I’ve written before about low risk practical measures to maintain your vehicle such as changing the headlights and taillights. Today we will discuss two fundamental principles of wheel care: tire pressure and alignment.
As part of my routine car maintenance, I typically check my car’s tire pressure to make sure that they are properly inflated. Insufficient air in the tires will result in decreased fuel economy and uneven wear. Overinflated tires will also result in uneven wear on the central treads. Tire pressure maintenance is particularly important in cold weather, as air pressure decreases as the molecules slow down with decreased temperature.
The first step in management of tire pressure is to know what is a normal number for your car. Most cars will have a detailed chart on a sticker in the frame of the driver’s side the car:
Many vehicles will have different ratings for the front and the back tires depending on the expected load. The photo above shows that my 2006 Subaru Impreza has a recommended tire pressure of 33psi in the front tires and 20psi in the back. Note that the tire pressure in the spare tire is much higher (nearly double) that of the standard tire. Since the spare tires are typically smaller than the standard tires (less contact area), a higher pressure is required to hold up the weight of the car.
Newer vehicles actually have pressure sensors built into the valve stems of the car and will notify the driver whenever the tire pressure is out of range. If your car doesn’t have sensors, then all you’d need is a tire pressure gauge from any department or hardware store. To check your tire’s pressure, simply unscrew the valve cap and place the gauge to the Shrader valve.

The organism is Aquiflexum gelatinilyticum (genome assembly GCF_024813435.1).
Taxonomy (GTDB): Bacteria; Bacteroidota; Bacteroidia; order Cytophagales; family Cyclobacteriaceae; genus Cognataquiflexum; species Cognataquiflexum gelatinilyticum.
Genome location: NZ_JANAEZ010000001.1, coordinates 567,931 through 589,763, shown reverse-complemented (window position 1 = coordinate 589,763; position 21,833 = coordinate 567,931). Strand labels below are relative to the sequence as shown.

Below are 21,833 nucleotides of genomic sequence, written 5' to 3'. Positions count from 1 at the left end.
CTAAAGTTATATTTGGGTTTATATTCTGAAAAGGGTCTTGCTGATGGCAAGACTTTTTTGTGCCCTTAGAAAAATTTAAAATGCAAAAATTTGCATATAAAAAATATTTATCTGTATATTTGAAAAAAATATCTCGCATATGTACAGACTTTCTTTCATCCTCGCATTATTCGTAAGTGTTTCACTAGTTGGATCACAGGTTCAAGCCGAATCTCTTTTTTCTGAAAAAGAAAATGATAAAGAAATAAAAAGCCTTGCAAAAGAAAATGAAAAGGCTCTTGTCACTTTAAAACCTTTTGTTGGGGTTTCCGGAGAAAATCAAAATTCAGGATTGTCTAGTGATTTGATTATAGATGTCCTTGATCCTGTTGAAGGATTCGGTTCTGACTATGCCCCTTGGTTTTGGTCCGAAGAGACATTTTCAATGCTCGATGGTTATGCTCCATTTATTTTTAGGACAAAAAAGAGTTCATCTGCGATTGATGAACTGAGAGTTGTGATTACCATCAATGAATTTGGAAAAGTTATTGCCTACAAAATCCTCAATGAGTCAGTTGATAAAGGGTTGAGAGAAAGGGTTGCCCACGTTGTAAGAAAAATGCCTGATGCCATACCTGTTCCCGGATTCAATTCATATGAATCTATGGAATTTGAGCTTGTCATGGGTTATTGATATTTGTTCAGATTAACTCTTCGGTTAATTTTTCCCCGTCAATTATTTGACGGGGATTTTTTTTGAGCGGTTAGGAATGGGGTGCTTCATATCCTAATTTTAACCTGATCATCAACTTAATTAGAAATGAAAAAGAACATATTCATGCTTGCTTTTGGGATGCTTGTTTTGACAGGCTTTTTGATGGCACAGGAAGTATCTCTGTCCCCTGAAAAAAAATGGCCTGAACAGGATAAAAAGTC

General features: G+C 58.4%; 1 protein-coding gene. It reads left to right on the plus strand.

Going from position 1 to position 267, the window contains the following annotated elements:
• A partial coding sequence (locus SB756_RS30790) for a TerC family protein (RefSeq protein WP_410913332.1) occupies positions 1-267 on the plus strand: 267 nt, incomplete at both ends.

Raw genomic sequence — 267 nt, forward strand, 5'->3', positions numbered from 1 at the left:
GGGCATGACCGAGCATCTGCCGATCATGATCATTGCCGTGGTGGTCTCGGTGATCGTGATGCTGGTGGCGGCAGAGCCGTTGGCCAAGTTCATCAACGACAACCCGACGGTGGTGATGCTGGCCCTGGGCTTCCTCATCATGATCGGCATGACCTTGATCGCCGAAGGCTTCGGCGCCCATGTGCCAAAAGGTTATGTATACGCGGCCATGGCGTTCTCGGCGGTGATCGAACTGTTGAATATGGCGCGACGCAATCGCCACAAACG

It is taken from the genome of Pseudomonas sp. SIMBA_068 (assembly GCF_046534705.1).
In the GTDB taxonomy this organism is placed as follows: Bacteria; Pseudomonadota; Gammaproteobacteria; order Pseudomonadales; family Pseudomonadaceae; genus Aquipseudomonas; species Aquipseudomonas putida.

To refill your tires, either add air via a pump at the gas station or use a portable tire inflator/starter.
Wheel alignment is a more subtle phenomenon that is critical in maintaining durability of your tires. Misaligned tires will wear unevenly. The key to measuring wheel alignment is to check the tread depth of your tires. The magic number is that you need to keep the tread depth to be thicker than 2/32”. To measure the tread depth, use a ruler gauge:
Or you can also use a penny to track the tread depth. Please the penny upside down in the groove of the tread and if you see Lincoln’s head, then your tread depth is <= 2/32”. Uneven tread wear will result in decreased traction on the pavement and decreased control during slippery road conditions.
Check every tread in your tire (outside to in), and see if the depth wear is even. I recently noted that my outer treads were worn asymmetrically with the inner treads. This results from positive camber, and means that I should look into my suspension or take my car to get the tires realigned. I take my tires to Walmart every 7500 miles to rotate (I get free balance and rotation since I purchased the tires from them), but clearly the mechanics never did note uneven tread wear on all of my tires. YMMV on discount service centers!